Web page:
In Marroquin v. Espinoza, plaintiff slipped and fell on black ice on her cousins’ walkway. Plaintiff and other family members had been staying at the house to celebrate Thanksgiving. On the Saturday after Thanksgiving, it had rained and snowed, but plaintiff did not go outside.
Plaintiff went out shopping with her mother the next day. It was not raining, but it was cold. She had no difficulty getting to her car in the driveway. Upon her return, plaintiff parked her car on the street in front of the house. She went inside for a few hours and then proceeded to pack her car with luggage. She had no difficulty walking out of the car with her luggage. However, when she was approaching the car to go home t, she slipped on the walkway leading to the street. She claimed to have slipped on black ice.
The trial court dismissed plaintiff’s complaint on summary judgment because, as a social guest, she had the burden of proving that her cousins, the defendants, knew or should have known about the black ice on the walkway. Residential homeowners in NJ have a duty to render private walkways on the property reasonably safe, and to clear snow and ice that presents a danger to known or expected visitors. The residential owner also has a duty to warn of any dangerous condition of which he or she has actual knowledge, and of which the social guest is unaware.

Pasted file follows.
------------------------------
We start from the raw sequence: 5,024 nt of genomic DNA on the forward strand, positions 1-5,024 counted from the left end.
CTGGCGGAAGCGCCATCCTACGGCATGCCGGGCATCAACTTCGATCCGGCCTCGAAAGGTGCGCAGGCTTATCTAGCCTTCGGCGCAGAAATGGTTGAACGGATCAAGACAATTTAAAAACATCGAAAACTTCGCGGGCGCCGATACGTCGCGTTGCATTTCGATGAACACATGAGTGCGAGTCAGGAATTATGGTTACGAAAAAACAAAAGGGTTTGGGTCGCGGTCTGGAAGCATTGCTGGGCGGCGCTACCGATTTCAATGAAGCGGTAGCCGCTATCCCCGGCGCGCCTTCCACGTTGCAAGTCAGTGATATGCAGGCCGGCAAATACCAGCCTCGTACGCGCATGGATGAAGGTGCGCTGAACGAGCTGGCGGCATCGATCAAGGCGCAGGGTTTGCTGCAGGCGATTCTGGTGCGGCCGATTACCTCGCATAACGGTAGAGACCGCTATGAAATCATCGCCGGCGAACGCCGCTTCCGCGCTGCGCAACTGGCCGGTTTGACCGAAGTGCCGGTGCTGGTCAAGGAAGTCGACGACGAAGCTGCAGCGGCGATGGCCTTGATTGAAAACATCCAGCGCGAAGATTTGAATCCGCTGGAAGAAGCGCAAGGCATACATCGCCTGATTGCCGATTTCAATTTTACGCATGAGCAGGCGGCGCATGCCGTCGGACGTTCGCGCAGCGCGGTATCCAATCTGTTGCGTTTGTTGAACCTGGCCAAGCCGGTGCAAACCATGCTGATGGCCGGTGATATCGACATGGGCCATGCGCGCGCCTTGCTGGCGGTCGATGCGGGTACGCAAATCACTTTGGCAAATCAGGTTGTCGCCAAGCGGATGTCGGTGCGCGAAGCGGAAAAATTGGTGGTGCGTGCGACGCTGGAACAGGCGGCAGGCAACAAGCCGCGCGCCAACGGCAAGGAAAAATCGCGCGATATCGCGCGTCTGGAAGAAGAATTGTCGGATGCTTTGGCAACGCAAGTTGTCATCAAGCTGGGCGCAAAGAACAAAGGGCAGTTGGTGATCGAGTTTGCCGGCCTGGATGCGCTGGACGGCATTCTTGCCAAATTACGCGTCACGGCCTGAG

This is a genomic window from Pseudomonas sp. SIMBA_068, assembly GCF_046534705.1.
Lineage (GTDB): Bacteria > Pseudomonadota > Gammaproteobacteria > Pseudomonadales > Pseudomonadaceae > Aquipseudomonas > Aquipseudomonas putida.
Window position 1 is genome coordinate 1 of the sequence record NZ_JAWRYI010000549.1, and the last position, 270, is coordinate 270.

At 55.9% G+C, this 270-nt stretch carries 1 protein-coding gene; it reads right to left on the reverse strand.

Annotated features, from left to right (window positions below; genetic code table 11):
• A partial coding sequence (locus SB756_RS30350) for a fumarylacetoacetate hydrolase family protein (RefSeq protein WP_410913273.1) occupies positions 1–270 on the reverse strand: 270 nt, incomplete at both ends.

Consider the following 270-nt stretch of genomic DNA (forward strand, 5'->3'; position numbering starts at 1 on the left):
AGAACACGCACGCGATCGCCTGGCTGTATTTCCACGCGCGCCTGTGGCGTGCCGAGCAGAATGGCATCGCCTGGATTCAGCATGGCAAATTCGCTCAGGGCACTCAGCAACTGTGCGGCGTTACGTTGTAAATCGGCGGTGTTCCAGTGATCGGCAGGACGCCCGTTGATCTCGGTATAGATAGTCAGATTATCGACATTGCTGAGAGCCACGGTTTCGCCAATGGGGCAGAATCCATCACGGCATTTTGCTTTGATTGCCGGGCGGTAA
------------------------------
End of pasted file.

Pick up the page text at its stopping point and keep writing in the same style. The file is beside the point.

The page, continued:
The record showed that plaintiff’s cousins were unaware of the icy condition on the front walkway. Neither plaintiff nor defendants said that they knew of the ice prior to the fall. The defendants testified that they cleared and salted the walkway the day before plaintiff’s fall, and one of the defendants testified that the walkway was clear the morning before plaintiff’s fall. Finally, plaintiff proffered no evidence that defendants’ should have known that light rain would cause black ice. This is because plaintiff had no expert to discuss the meteorological conditions or the nature of the walkway.
This case is a good illustration of how defense counsel can obtain a dismissal in the absence of an appropriate liability expert report from plaintiff.
Thanks to Michael Noblett for his contribution to this post.